By default, all pods can talk to each other in AKS clusters. Such uncontrolled communication can compromise cybersecurity. So, to avoid these security issues, you can implement network policies, restrict flows between pods, and allow only what you want to allow.

These network rules will be defined, in a YAML file, during the deployment.

In this article, we will speak about Azure Network Policies, but you can also use Calico Network Policies.

How will it work? It’s very simple: it will use Linux IP Tables, to allow and deny between IP of pods.

To start, be sure that you deployed your AKS cluster, with Azure CNI as the network plugin type and with the network policy parameter, with value azure. In my case, I used the following script to deploy the AKS cluster:

StarWInd Networking

It is very important to enable it because after the AKS cluster has been deployed, it will not be possible to activate it.

Traffic between pods

Before starting, deploy a new namespace and a new pod, as backend:

Now, block the traffic to a pod, from everywhere. Apply the following yaml file:

As you can see, the ingress part is empty; that says that everything will be blocked.

Block the traffic to a pod

Run a temporary pod and try to download the index from the backend, with the following command:

Run a temporary pod and try to download the index

Now, we will apply an ingress. Edit the yaml file that you applied before, and add the podSelector part, with 2 labels, webapp and frontend:

And apply this file again:

Add the podSelector part

Now, we will execute the same command as before, but with adding the 2 labels that we allowed in the network policy:

Add the 2 labels that were allowed in the network policy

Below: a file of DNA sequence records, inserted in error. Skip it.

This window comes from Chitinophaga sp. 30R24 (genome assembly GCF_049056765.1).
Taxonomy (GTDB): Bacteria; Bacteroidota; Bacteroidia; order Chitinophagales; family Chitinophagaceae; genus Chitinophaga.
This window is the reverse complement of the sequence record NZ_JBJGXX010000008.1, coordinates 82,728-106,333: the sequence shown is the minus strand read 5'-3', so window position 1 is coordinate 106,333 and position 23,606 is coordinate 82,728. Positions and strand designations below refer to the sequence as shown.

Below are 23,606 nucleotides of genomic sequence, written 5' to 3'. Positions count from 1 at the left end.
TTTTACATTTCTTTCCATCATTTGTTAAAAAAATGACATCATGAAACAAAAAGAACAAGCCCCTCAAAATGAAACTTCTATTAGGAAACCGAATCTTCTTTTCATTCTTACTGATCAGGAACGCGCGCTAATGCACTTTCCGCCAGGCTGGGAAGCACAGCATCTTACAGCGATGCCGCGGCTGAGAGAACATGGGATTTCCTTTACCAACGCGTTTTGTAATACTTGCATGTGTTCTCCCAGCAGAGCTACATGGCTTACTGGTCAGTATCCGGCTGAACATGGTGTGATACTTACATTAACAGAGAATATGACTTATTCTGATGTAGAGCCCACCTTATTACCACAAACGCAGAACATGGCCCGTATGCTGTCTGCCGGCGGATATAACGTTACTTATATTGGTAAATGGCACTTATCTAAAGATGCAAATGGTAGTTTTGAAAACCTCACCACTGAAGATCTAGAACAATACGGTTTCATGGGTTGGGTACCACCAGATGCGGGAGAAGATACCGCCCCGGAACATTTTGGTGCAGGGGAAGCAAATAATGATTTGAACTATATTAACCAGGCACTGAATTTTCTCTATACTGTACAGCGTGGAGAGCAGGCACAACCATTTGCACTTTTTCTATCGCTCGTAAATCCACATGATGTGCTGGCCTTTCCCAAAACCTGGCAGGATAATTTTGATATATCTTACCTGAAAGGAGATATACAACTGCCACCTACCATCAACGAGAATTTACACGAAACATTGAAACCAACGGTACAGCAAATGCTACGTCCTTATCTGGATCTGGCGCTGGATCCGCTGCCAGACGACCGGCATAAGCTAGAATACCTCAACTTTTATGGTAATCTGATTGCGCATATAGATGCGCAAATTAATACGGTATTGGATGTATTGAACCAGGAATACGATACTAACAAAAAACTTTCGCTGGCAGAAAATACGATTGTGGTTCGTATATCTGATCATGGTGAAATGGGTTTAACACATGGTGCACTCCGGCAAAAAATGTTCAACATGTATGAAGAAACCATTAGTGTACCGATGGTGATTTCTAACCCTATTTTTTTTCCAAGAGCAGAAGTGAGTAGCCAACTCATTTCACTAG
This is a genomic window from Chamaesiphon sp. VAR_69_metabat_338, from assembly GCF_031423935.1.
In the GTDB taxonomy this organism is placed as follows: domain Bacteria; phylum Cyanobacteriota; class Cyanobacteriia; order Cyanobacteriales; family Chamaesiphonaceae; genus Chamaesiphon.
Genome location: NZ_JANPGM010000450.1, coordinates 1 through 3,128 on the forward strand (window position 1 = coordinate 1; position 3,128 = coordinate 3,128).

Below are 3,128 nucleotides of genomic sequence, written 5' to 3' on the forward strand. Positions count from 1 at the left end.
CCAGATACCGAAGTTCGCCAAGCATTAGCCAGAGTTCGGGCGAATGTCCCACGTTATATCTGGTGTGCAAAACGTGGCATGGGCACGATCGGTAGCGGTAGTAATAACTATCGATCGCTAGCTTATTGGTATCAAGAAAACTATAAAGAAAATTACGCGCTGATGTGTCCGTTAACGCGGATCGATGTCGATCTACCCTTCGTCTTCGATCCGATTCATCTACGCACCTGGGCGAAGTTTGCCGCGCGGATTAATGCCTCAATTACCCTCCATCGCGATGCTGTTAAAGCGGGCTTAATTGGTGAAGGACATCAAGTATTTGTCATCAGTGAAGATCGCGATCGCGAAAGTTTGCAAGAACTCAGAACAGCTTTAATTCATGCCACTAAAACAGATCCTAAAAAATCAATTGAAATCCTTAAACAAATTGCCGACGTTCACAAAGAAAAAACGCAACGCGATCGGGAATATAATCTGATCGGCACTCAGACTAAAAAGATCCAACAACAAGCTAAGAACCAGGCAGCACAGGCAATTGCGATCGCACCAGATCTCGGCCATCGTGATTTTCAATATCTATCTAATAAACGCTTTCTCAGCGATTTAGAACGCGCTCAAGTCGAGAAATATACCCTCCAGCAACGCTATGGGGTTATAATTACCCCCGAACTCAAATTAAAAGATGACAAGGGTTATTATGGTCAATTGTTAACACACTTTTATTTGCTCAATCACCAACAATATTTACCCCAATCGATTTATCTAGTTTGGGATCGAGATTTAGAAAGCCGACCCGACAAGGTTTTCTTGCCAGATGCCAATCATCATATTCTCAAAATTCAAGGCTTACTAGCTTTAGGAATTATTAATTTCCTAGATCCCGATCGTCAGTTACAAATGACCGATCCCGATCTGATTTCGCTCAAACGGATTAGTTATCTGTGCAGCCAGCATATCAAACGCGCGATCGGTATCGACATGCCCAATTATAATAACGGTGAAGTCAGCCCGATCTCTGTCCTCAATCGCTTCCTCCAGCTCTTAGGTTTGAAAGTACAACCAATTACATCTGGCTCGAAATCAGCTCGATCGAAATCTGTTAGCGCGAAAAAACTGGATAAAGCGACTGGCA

As you can see, I was able to download the backend file without any problems. If I remove labels, and do another try, it failed:

Download the backend file

Traffic between namespaces

Now, we will allow the traffic between 2 namespaces. Try to run a pod, in another namespace, with labels that are allowed. And finally, download the backend webpage, in the StarWind namespace:

Download the backend webpage, in the starwind namespace

It works fine. Now, we will allow the traffic, only from the starwind namespace. Modify the namespaceSelector part, by adding a matchLabels:

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Now, if I try to download the backend webpage, it will be blocked, why? Because we are in another namespace:

It is now very easy to allow/block traffic

As you can see, it is now very easy to allow/block traffic, between pods/namespaces, in the code. Your security colleagues will be now happy with the new improvements on your AKS clusters 🙂


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Florent Appointaire
Florent Appointaire is Microsoft Engineer with 5 years of experience, specialized in Cloud Technologies (Public/Hybrid/Private). He is a freelance consultant in Belgium from the beginning of 2017. He is MVP Cloud and Datacentre Management. He is MCSE Private Cloud and Hyper-V certified. His favorite products are SCVMM, SCOM, Windows Azure pack/Azure Stack and Microsoft Azure.